Micro-Season: “Thick Fog Blankets The Sky”

We have entered the micro-season of “Thick Fog Blankets the Sky”.  This is the third micro-season of the mini-season of First Autumn.  The micro-seasons within First Autumn are:

These seasons were established in 1685 by Japanese astronomer Shibuka Shunkai and are specific to Japan. However, just because the calendar focuses on Japan doesn’t mean it isn’t applicable to others.  No matter where you live you can use these seasons as a starting point for your personal exploration of the world around you. 

As a way to celebrate this season, we will investigate what causes fog and how to classify the different types of fog.  Then we will read poetry from Masaoka Shiki, Kobayashi Issa, Matsuo Bashō, Yosa Buson, and Carl Sandburg.

What Is Fog?

Fog is usually described as a low-lying cloud. Much like clouds, fog is made of suspended water droplets.  However, unlike clouds, fog usually forms close to local water sources and doesn’t necessarily travel long distances.  

Fog can be formed from either the condensation of salt water or fresh water.  A fog that appears near bodies of salt water is called Sea Fog, haar, or sea fret.(1)

Is It Fog Or Mist?

One way to tell the difference between fog and mist is through the reduction in visibility.  Fog reduces visibility to less than 3,281 feet or 1,000 meters.  Mist is less dense than fog and does not significantly obscure visibility.  When there is a mist in the air your visibility range is greater than 1,000 meters.(2)

How Is Fog Formed?

Fog is formed when water vapor condenses and then forms water droplets suspended in the air. National Geographic explains, “In order for fog to form, dust or some kind of air pollution needs to be in the air. Water vapor condenses around these microscopic solid particles. Sea fog . . . is formed as water vapor condenses around bits of salt.”(3) It also needs to be very humid for fog to form.  

Bay Bridge and Golden Gate Bridge and San Francisco in fog-Photo Credit: Brocken Inaglory
Bay Bridge and Golden Gate Bridge and San Francisco in fog-Photo Credit: Brocken Inaglory

Is All Fog The Same?

We have already mentioned that fog can be made up of either freshwater or saltwater particles.  However, fog is also divided into seven different categories based on the way it is created and its location.  The following descriptions are adapted from classification given by the National Weather Service.(4,5)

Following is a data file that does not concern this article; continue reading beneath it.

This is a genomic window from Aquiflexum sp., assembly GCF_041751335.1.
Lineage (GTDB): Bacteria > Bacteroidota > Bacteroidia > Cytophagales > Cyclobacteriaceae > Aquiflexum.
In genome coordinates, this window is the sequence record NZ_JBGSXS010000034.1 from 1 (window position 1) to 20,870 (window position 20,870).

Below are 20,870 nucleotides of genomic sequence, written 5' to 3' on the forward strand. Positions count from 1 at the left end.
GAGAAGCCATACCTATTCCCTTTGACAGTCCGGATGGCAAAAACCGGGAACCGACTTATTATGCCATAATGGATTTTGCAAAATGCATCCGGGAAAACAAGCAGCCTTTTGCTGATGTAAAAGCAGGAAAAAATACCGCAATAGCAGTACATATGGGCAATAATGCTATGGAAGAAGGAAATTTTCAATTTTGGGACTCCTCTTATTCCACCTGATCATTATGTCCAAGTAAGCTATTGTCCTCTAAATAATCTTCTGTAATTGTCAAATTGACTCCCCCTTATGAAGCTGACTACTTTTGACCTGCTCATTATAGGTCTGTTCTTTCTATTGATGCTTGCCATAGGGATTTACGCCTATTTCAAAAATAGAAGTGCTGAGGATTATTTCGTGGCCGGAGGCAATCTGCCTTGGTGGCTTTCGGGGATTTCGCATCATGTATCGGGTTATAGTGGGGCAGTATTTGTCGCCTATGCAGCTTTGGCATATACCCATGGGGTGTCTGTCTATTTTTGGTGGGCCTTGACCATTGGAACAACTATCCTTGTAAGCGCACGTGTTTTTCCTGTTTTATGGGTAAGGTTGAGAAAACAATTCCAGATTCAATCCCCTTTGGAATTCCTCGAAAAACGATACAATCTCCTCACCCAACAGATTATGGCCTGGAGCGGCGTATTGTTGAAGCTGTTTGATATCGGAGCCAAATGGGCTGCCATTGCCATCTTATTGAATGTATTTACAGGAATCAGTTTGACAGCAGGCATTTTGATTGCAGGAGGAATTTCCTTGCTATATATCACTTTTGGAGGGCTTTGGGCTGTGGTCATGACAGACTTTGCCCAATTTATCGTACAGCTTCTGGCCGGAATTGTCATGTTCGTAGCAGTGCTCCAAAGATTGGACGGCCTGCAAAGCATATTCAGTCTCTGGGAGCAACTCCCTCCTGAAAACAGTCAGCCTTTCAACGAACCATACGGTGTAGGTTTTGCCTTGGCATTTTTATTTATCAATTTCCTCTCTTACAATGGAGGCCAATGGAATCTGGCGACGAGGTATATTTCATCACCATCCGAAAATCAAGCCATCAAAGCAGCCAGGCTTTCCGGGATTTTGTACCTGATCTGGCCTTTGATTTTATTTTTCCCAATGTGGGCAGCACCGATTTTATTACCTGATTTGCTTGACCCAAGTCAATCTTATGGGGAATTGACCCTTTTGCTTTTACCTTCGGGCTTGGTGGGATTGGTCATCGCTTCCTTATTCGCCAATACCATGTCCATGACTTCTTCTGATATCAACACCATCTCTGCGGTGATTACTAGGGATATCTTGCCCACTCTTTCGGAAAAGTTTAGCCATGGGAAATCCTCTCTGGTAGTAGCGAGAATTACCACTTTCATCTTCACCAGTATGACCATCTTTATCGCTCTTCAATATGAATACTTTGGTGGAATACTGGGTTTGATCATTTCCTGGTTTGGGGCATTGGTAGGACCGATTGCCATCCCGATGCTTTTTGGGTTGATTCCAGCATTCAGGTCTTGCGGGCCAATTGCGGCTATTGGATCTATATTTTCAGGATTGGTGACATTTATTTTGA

Advection Fog:

Advection fog forms when moist air moves over a cold surface.  This process creates a cooling of the surface air to below its dew-point temperature which makes fog. Advection fog can occur over both water and land. 

Radiation fog (ground or valley fog):

Rapid heat loss from the earth’s surface produces this type of fog. The best condition to have radiation fog is when it had rained the previous night. Rain helps to moisten up the soil and create higher dew points. This makes it easier for the air to become saturated and form fog. However, the winds must be light less than 15 mph to prevent moist air and dry air from mixing.

Precipitation Fog:

This type of fog forms when rain is falling through the cold air. Precipitation fog is common with warm fronts. But it can also occur with cold fronts if the front is not moving too fast. Cold air, which is dry near the surface of the earth, evaporates the rain and causes the dew point to rise. This saturation forms the fog.

Steam Fog or Arctic Sea Smoke.

In northern latitudes, steam fog forms when water vapor is added to cold air and then condenses into fog. It is commonly seen as wisps of vapor emanating from the surface of the water. This fog is most common near lakes and rivers during autumn and early winter, when waters are still warm and colder air masses prevail. Under these conditions, the visibility is often 3/16 miles (300 meters) or less.